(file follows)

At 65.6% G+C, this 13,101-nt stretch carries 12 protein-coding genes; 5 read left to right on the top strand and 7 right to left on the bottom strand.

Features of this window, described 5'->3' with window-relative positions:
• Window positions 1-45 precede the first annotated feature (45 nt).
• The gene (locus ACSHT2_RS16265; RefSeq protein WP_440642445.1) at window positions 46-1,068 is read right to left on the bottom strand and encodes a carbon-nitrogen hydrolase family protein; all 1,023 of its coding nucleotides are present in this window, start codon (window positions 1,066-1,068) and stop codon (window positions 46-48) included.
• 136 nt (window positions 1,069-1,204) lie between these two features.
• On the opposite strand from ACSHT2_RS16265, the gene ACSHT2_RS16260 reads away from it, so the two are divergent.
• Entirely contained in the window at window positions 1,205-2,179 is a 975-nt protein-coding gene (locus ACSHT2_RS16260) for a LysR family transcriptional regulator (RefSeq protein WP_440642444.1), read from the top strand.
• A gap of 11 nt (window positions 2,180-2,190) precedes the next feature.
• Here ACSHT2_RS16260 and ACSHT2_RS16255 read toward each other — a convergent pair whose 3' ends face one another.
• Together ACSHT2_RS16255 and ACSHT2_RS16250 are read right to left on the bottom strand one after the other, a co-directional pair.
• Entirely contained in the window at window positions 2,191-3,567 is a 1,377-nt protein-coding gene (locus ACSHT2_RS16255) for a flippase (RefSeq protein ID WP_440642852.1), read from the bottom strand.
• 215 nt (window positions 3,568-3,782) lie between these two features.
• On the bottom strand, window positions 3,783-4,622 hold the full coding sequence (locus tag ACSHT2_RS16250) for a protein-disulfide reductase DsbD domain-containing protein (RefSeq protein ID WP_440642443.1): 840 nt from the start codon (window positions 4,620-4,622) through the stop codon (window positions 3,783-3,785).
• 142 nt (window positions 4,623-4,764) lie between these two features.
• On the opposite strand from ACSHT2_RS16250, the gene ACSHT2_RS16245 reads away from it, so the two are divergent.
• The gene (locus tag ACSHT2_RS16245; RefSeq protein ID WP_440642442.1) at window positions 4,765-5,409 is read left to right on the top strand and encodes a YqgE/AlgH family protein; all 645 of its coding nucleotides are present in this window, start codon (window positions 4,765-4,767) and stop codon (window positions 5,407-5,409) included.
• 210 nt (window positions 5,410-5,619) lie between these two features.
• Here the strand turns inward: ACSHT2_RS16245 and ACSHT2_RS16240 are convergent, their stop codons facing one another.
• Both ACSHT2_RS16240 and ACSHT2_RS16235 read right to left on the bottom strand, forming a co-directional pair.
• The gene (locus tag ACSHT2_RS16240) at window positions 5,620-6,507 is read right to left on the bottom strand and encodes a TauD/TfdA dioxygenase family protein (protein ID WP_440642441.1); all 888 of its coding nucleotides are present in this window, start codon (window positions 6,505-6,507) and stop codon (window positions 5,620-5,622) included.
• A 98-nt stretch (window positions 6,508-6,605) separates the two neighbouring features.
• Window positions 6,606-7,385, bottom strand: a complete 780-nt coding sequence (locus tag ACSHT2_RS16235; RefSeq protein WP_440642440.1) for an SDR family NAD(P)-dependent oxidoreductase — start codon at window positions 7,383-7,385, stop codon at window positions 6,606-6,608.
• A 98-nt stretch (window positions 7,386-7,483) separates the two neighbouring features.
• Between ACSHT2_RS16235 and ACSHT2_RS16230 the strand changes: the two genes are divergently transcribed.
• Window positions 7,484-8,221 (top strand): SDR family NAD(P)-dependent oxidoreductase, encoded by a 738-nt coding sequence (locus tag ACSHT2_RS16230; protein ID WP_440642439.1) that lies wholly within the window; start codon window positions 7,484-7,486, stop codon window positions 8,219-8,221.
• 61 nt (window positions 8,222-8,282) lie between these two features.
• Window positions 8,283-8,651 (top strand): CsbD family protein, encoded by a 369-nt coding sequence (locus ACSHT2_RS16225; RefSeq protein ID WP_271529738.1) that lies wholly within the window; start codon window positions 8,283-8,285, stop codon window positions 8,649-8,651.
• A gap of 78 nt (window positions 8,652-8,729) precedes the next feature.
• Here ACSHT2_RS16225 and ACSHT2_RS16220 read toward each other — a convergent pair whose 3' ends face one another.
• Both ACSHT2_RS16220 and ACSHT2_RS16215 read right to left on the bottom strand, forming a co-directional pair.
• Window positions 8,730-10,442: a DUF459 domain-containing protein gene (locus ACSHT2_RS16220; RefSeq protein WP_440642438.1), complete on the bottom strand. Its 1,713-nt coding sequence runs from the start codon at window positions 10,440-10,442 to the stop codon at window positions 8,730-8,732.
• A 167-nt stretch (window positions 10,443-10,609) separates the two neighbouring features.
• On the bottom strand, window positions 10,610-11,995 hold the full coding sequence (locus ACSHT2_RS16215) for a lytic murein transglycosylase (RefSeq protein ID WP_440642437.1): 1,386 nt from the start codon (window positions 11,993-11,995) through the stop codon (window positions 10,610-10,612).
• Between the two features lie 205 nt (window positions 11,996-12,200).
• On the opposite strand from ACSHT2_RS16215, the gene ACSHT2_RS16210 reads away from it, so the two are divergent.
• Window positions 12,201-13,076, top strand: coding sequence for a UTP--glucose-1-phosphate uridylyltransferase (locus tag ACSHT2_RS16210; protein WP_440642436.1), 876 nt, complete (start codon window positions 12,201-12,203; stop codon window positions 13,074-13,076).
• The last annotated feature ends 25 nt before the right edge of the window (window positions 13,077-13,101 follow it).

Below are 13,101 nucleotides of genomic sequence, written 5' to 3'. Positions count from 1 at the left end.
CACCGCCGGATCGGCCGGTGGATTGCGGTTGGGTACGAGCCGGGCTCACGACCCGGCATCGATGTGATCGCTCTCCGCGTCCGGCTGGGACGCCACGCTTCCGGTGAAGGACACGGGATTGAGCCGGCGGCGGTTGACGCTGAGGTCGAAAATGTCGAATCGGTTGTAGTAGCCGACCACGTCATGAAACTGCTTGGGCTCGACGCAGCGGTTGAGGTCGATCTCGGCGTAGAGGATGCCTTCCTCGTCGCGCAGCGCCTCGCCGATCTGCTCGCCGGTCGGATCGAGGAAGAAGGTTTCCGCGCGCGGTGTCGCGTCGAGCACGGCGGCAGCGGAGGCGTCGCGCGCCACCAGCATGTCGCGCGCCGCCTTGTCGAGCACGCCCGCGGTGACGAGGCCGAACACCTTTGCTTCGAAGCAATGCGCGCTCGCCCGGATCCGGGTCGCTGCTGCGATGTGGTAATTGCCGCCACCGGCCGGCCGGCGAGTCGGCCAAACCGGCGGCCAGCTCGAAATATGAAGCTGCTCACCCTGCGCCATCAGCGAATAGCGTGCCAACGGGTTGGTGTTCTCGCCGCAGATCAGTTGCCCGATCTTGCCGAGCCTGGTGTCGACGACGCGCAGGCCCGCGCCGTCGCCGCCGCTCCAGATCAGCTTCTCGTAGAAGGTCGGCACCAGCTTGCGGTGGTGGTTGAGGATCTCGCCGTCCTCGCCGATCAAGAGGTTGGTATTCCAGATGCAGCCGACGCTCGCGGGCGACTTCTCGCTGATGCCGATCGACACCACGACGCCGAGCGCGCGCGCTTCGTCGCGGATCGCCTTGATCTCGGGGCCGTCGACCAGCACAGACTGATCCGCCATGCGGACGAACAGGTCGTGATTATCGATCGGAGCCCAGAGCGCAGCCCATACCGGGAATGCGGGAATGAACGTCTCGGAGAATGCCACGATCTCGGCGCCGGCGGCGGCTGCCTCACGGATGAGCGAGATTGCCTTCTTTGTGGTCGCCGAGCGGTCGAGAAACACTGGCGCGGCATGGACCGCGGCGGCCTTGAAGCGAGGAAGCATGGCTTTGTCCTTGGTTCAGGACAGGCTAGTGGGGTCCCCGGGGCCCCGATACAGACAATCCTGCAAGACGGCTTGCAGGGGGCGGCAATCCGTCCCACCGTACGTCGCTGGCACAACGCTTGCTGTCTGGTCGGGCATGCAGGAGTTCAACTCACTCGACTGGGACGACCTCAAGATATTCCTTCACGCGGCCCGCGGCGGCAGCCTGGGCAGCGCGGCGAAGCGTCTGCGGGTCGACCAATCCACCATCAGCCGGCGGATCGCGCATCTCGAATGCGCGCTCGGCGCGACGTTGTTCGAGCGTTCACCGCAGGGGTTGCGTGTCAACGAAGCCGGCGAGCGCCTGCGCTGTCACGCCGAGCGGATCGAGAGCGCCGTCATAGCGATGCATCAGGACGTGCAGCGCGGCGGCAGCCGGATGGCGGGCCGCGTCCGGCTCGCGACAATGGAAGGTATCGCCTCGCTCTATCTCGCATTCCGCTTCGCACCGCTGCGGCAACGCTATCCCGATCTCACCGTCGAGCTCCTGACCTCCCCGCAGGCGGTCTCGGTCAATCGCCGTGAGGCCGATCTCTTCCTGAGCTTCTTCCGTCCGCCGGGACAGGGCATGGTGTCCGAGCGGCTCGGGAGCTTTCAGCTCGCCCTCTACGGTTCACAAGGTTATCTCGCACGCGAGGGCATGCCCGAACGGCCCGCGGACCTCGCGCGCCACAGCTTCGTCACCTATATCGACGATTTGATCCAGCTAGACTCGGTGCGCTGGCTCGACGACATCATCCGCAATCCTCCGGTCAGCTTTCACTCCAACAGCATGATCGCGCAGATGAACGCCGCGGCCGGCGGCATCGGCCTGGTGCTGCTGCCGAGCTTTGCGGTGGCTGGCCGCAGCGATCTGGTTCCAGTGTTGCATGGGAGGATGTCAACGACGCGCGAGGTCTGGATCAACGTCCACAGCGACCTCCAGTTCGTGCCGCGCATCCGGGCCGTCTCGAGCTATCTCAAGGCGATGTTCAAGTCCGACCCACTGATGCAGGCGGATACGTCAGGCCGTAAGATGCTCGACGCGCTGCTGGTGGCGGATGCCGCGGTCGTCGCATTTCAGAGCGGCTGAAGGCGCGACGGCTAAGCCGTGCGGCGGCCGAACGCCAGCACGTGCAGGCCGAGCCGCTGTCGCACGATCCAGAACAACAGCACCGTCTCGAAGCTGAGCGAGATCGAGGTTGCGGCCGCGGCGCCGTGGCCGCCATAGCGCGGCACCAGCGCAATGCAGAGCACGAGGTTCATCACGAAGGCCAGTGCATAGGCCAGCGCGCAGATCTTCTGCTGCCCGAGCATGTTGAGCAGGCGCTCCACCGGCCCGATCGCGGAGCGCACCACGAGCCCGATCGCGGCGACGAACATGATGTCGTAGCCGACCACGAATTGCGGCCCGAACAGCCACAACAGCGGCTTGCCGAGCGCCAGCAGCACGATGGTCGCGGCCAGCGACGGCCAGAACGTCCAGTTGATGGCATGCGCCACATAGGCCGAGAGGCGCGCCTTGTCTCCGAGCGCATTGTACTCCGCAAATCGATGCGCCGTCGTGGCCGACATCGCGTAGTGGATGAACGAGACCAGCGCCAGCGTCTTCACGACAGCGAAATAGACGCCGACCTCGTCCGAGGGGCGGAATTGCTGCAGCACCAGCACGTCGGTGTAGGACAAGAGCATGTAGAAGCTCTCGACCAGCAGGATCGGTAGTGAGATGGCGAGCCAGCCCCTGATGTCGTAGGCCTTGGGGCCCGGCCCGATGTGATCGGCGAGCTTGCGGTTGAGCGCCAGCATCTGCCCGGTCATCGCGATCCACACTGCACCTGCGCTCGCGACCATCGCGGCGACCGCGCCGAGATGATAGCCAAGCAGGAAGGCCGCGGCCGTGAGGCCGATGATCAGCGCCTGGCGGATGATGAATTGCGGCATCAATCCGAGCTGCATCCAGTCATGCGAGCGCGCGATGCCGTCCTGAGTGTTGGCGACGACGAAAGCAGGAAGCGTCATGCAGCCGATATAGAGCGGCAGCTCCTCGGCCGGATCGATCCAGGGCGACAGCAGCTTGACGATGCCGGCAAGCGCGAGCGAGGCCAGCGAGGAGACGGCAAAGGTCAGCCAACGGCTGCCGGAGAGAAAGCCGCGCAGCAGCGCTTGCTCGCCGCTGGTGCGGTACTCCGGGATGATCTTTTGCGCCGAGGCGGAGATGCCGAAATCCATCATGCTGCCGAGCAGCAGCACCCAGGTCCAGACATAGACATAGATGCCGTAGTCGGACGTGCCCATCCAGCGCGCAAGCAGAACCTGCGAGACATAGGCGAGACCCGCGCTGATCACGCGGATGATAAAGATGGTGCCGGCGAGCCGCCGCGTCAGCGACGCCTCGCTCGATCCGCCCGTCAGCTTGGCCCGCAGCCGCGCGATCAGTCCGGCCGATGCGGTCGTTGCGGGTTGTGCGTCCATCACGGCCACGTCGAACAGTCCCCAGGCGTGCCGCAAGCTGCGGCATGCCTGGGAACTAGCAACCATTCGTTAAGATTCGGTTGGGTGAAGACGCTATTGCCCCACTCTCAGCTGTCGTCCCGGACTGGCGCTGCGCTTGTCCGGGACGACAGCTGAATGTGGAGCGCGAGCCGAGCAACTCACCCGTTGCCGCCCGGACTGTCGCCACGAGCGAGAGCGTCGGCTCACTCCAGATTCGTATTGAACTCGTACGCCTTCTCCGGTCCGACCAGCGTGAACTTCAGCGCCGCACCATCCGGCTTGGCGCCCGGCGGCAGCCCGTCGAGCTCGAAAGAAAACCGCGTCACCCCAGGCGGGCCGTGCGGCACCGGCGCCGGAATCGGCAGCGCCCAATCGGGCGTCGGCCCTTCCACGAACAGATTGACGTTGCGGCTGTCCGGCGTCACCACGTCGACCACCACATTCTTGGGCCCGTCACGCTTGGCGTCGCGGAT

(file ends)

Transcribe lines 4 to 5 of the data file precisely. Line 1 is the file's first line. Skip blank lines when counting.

• The gene (locus ACSHT2_RS16265; RefSeq protein WP_440642445.1) at window positions 46-1,068 is read right to left on the bottom strand and encodes a carbon-nitrogen hydrolase family protein; all 1,023 of its coding nucleotides are present in this window, start codon (window positions 1,066-1,068) and stop codon (window positions 46-48) included.
• 136 nt (window positions 1,069-1,204) lie between these two features.